OUT OF THE CAGE

I sit before my computer screen in the dark of morning, and read the scurrilous words of an American president—they are always, always so—whose aim today, as every day, is to set the world on fire, hoping, perhaps, to see his own red, angry image dancing above it all in the flames.

No. No. No.

And then a piece about a housing development in Japan in which the aged are left, each in turn, to a lonely death, disappearing in the choppy wake of filial responsibility.

Yoshikazu Kinoshita, 83, in his apartment in a housing development near Tokyo. The complex, one of the biggest in Japan, is a monument to the nation’s postwar baby boom and aspirations for a modern, American way of life. But it has become known for something else entirely: the “lonely deaths” of the world’s most rapidly aging society. Credit: Ko Sasaki for The New York Times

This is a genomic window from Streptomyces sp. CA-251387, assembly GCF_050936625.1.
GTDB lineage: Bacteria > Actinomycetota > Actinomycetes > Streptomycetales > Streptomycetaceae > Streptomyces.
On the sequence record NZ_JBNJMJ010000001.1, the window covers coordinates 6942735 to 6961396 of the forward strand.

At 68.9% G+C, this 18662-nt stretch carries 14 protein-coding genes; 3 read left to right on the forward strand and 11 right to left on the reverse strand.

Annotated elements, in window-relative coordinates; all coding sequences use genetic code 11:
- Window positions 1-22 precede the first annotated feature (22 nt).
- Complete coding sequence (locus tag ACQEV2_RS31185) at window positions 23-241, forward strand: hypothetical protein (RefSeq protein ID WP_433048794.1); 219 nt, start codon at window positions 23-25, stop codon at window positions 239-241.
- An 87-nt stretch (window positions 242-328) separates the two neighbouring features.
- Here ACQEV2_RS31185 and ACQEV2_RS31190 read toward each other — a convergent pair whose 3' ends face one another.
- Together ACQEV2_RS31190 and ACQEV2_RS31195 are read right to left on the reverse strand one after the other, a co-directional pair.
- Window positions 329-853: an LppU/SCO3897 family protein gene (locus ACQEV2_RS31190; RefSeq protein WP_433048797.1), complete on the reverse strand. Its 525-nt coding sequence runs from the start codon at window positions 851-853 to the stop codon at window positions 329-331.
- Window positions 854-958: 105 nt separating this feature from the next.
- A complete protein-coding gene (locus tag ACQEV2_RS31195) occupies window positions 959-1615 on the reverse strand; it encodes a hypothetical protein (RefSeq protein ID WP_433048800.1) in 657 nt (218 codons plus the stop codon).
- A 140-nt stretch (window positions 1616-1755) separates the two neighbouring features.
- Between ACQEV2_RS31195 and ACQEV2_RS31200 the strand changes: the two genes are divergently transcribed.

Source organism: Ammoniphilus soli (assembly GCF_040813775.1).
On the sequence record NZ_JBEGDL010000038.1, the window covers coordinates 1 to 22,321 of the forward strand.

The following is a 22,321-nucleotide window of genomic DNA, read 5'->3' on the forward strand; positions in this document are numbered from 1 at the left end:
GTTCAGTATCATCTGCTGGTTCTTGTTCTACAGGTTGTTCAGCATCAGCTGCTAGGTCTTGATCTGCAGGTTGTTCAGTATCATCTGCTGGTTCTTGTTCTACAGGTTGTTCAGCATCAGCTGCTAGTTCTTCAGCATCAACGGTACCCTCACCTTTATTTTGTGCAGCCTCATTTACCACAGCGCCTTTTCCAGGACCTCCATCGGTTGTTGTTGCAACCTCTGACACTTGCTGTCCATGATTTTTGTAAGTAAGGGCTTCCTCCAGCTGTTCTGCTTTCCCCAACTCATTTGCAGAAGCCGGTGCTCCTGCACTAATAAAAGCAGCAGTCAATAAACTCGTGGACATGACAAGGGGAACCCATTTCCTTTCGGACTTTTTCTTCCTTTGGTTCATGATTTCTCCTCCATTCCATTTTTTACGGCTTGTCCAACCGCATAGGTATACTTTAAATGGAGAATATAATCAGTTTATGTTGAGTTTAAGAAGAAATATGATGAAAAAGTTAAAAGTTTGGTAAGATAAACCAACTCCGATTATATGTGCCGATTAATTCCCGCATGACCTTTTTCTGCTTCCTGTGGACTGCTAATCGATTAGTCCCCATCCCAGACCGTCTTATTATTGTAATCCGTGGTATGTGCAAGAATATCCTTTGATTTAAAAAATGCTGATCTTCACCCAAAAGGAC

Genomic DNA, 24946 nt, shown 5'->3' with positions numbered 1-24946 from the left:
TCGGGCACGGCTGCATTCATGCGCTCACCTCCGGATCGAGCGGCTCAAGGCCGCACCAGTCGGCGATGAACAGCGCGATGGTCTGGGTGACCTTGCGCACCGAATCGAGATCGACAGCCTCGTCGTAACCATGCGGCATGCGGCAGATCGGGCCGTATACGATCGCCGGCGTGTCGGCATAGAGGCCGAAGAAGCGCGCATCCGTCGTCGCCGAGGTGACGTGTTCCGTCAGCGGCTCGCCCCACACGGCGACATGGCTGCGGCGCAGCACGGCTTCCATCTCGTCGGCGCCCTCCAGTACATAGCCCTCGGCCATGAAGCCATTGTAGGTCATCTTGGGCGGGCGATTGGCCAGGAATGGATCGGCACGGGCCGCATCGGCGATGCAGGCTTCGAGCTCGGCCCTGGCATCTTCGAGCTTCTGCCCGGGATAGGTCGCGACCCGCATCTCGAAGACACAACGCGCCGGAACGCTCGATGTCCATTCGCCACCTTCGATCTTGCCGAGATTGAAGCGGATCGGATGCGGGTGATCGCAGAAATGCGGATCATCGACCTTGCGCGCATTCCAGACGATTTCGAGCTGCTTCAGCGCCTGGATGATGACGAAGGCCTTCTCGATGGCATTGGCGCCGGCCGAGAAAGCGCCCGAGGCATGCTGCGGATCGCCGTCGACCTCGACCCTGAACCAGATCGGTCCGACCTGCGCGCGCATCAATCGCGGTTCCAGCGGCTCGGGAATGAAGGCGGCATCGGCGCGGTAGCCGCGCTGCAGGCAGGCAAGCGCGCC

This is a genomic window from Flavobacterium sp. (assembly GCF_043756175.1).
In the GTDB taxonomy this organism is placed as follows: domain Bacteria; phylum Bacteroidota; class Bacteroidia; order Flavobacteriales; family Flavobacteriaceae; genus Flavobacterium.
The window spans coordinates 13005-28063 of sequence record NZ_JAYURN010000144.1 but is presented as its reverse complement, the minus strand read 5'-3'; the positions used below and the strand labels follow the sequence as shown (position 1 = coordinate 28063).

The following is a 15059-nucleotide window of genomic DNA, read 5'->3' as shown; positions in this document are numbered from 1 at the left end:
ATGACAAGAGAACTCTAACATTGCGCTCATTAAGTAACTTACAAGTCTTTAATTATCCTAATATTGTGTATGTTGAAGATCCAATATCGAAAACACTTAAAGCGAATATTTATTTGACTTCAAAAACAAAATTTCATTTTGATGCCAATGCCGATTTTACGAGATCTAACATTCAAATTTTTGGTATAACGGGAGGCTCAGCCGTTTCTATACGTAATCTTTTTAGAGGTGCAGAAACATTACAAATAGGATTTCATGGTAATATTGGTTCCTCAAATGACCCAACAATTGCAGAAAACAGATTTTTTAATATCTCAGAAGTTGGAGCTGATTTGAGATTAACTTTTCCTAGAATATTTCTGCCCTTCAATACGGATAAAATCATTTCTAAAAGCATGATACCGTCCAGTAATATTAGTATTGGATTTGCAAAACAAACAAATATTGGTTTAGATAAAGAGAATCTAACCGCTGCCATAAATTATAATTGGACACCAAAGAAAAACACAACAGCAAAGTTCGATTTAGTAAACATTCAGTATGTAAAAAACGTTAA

No, no, no.

While my Inbox fills up, like a boat taking on water, with December entreaties TO GIVE, PLEASE GIVE, PLEASE GIVE. Letters, words and symbols: UNHRC, JDRF, Share the Warmth, Welcome Hall Mission, Amnesty International, Canadian Wildlife Federation, Leucan, Evidence for Democracy, Wikipedia, UNICEF, Movember…their impact obscured by Black Friday, Black Saturday, Cyber Monday. Their voices almost lost in the clamour. There are so many of them.

NO, NO, NO. The sounds inside my head—pain and the refusal of pain.

This morning, I no longer remember why, I looked up John Cage, who said:

“You can feel an emotion, just don’t think that it’s so important.” 

And right now, this sounds especially true. What good is empathy in times like these if it leads, inevitably, to system overload?

This is how I feel this morning. Uneasy with my conscience. Feeling, feeling, feeling that I must make radical changes to my life in order to save my human environment. I apologize, John Cage. But you also said:

Get yourself out of whatever cage you find yourself in.”

― John Cage

 

John Cage, Fire 1985

 

 

 

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